But the requests should meet both of these criteria to be candidates for deletion! Otherwise, we end up deleting valuable information that we may need later on, or removing a legitimate request which is not actually completed.

As I said below in a comment, the score of these posts has absolutely nothing to do with the value of the information the question contains. In fact, retag requests with the most information are lower-scoring. Why? People tend to pass over the complicated ones without reading. Since I've given a lot of answers in these questions, I definitely noticed that the more complicated my solution, the less votes I got on my answers, presumably because not many people want to read that stuff. (All this is totally fine, btw; I'm just saying what happens.)


As far as I can tell, essentially zero thought went into this decision, and it certainly would never have gotten the community's blessing either. Given how Jeff tends to do whatever he wants and then ignores the backlash until people forget about it, maybe that was the whole point; I don't know.


I'm all for site cleanup, but most of these deletions make absolutely no sense.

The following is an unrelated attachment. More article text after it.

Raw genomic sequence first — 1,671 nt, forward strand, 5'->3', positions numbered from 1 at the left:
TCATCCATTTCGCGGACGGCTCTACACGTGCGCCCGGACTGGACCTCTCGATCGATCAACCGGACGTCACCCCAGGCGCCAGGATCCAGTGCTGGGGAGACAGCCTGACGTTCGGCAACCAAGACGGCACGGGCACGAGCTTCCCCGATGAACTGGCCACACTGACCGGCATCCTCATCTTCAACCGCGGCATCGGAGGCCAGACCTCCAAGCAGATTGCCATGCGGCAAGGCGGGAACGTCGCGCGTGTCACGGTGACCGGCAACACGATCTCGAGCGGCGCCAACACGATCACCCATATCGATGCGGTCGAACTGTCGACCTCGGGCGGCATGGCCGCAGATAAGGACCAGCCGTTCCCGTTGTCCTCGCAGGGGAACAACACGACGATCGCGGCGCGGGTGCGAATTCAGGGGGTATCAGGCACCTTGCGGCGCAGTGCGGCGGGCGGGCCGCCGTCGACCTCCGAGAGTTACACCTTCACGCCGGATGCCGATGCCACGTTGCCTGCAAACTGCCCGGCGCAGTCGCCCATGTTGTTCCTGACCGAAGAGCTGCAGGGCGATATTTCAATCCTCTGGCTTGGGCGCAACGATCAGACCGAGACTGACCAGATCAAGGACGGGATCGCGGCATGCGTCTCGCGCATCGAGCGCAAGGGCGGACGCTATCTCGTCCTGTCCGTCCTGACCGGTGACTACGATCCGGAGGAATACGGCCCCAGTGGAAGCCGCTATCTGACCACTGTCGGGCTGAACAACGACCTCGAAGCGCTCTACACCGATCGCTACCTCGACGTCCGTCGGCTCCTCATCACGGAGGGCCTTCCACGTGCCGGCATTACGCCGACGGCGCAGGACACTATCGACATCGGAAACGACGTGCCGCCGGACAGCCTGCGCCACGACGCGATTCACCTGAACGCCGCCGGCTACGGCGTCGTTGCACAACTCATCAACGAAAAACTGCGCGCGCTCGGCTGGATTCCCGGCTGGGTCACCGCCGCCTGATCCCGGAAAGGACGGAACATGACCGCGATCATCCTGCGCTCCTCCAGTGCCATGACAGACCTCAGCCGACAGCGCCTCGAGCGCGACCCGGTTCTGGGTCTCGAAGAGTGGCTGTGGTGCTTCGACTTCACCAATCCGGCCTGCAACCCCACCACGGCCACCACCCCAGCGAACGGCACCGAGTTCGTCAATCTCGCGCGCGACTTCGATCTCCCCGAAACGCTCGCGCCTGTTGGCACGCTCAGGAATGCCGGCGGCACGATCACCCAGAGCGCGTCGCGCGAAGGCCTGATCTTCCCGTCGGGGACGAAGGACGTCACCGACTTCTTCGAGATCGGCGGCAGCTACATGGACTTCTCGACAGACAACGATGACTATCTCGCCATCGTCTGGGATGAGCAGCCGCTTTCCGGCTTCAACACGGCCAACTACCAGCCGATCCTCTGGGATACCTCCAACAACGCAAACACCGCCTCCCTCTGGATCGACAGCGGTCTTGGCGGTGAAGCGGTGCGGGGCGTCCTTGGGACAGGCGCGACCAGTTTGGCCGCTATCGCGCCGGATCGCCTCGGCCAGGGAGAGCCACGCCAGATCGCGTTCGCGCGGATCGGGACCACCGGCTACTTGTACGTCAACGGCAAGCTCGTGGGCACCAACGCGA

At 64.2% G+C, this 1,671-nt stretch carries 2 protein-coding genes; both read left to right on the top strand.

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I feel we should re-open new discussions in light of the radically redesigned synonym system. Even if we have to rehash old discussions. That said if you find any you feel very strongly should be undeleted, email them to team@ and I'll undelete them. – Jeff Atwood Aug 16 '10 at 9:11
if you go to the 10k deleted list, and click on the 7d (or older link) you'll see a lot of them. – Lance Roberts Aug 16 '10 at 13:51
@Jeff: Then explain the example I cited that was deleted? Thanks for undeleting, but that isn't really the point (I think you get that by now, hopefully). I'm going to have to go through all of the deleted requests and send you a list. – Jon Seigel Aug 16 '10 at 17:15
@Lance: Thanks. (I is stoopid.) – Jon Seigel Aug 16 '10 at 17:15

I believe it is because Jeff is deleting all the items which are no longer applicable. For items like feature requests, it is important that the original request (and meta discussion) exist for the historical record.

However, retag requests which are simple and completely without objection don't need a record. They become irrelevant and no longer necessary.